Research Papers

Coupled Field Analysis of a Gas Tungsten Arc Welded Butt Joint—Part I: Improved Modeling

[+] Author and Article Information
D. Sen

e-mail: sen@vt.edu

K. S. Ball

Department of Mechanical Engineering,
Virginia Tech,
Blacksburg, VA 24061

1Corresponding author.

Manuscript received May 25, 2012; final manuscript received October 10, 2012; published online March 18, 2013. Assoc. Editor: Lili Zheng.

J. Thermal Sci. Eng. Appl 5(1), 011010 (Mar 18, 2013) (11 pages) Paper No: TSEA-12-1072; doi: 10.1115/1.4007860 History: Received May 25, 2012; Revised October 10, 2012

Thermally induced residual stresses due to welding can significantly impair the performance and reliability of welded structures. From a structural integrity perspective of welded structures, it is necessary to have an accurate spatial and temporal thermal distribution in the welded structure before stress analysis is performed. Existing research has ignored the effect of fluid flow in the weld pool on the temperature field of the welded joint. Previous research has established that the weld pool depth/width (D/W) ratio and heat affected zone (HAZ) are significantly altered by the weld pool dynamics. Hence, for a more accurate estimation of the thermally induced stresses it is desired to incorporate the weld pool dynamics into the analysis. Moreover, the effects of microstructure evolution in the HAZ on the mechanical behavior of the structure need to be included in the analysis for better mechanical response prediction. In this study, a three-dimensional numerical model for the thermomechanical analysis of gas tungsten arc (GTA) welding of thin stainless steel butt-joint plates has been developed. The model incorporates the effects of thermal energy redistribution through weld pool dynamics into the structural behavior calculations. Through material modeling the effects of microstructure change/phase transformation are indirectly included in the model. The developed weld pool dynamics model includes the effects of current, arc length, and electrode angle on the heat flux and current density distributions. All the major weld pool driving forces are included, namely surface tension gradient induced convection, plasma induced drag force, electromagnetic force, and buoyancy. The weld D/W predictions are validated with experimental results. They agree well. The workpiece deformation and stress distributions are also highlighted. The mathematical framework developed here serves as a robust tool for better quantification of thermally induced stress evolution and distribution in a welded structure by coupling the different fields in a welding process.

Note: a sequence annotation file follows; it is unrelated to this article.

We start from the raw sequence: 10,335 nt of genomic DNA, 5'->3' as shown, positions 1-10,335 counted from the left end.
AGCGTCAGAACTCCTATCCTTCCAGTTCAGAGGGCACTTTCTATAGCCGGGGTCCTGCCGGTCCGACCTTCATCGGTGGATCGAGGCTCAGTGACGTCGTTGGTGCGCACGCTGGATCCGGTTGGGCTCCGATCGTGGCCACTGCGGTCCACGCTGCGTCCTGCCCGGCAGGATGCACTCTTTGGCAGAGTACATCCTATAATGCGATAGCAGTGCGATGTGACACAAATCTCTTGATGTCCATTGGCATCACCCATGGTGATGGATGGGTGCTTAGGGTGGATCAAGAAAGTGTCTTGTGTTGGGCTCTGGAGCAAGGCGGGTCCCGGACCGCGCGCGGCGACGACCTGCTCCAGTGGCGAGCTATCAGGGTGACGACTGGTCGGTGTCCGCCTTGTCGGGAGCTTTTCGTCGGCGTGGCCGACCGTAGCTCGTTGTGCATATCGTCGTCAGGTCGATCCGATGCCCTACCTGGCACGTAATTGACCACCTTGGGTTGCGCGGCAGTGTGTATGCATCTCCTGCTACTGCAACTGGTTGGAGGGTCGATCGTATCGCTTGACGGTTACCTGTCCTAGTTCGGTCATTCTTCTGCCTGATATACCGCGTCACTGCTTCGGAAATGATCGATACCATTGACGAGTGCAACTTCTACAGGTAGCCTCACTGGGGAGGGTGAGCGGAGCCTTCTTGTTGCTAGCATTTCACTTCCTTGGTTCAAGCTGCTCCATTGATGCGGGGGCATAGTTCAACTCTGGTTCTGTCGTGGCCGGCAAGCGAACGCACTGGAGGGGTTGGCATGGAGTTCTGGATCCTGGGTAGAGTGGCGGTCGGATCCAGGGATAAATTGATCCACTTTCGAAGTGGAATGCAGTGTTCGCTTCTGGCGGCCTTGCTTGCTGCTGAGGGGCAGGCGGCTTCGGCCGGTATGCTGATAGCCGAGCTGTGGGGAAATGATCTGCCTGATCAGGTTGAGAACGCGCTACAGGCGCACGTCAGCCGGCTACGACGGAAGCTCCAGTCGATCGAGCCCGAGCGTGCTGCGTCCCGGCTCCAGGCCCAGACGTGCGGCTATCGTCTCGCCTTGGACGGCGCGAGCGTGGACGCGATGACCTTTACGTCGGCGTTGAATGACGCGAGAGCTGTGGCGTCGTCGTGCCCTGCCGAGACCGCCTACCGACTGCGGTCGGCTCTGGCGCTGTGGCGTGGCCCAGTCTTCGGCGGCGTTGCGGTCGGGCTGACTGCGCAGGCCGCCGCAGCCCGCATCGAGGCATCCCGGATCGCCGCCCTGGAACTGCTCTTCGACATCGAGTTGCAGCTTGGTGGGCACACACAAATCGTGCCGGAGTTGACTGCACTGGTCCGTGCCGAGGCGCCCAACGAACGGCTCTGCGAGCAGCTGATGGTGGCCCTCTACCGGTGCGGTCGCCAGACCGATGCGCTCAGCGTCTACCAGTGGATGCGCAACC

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Fig. 1

(a) Coupled fields in a welding process and (b) strongly coupled weld pool dynamics-thermal fields

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Fig. 2

Schematic diagram of a moving GTA welding process, highlighting the symmetry condition

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Fig. 3

Surface tension gradient variation with surface active agent content and weld pool surface temperature

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Fig. 4

Variation of (a) heat flux distribution parameter and (b) current density distribution parameter with arc length and welding current [46]

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Fig. 5

Structural analysis boundary conditions definition

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Fig. 6

Magnified view of the meshed computational domain near the weld line

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Fig. 7

Flow diagram of the main solution steps

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Fig. 8

Temperature dependent thermophysical properties for stainless steel [47] (a) density, (b) thermal conductivity, (c) specific heat, and (d) viscosity

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Fig. 9

Variation of mechanical properties with temperature for austenitic stainless steel [49]

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Fig. 10

Validation of (a) heat flux distribution and (b) current density distribution on the workpiece

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Fig. 11

Variation of heat flux distribution with (a) current, (b) arc length, and (c) electrode angle

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Fig. 12

Variation of plasma induced shear stress on weld pool surface with current

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Fig. 13

Weld D/W validation

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Fig. 14

Temperature distribution (in K) in the weld region, and the corresponding velocity vectors (in m/s) due to the weld pool convection

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Fig. 15

Variation of weld D/W ratio with current under welding speed of 2 mm/s, 3 mm arc length, and 150 ppm of surface active agent

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Fig. 16

Residual stress distribution on the top of the weld—(a) longitudinal stress SZ and (b) transverse stress SX. Results are plotted on a xy-plane in the middle of the workpiece.

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Fig. 17

Contours of (a) total deformation and (b) von-Mises stress distribution in the workpiece




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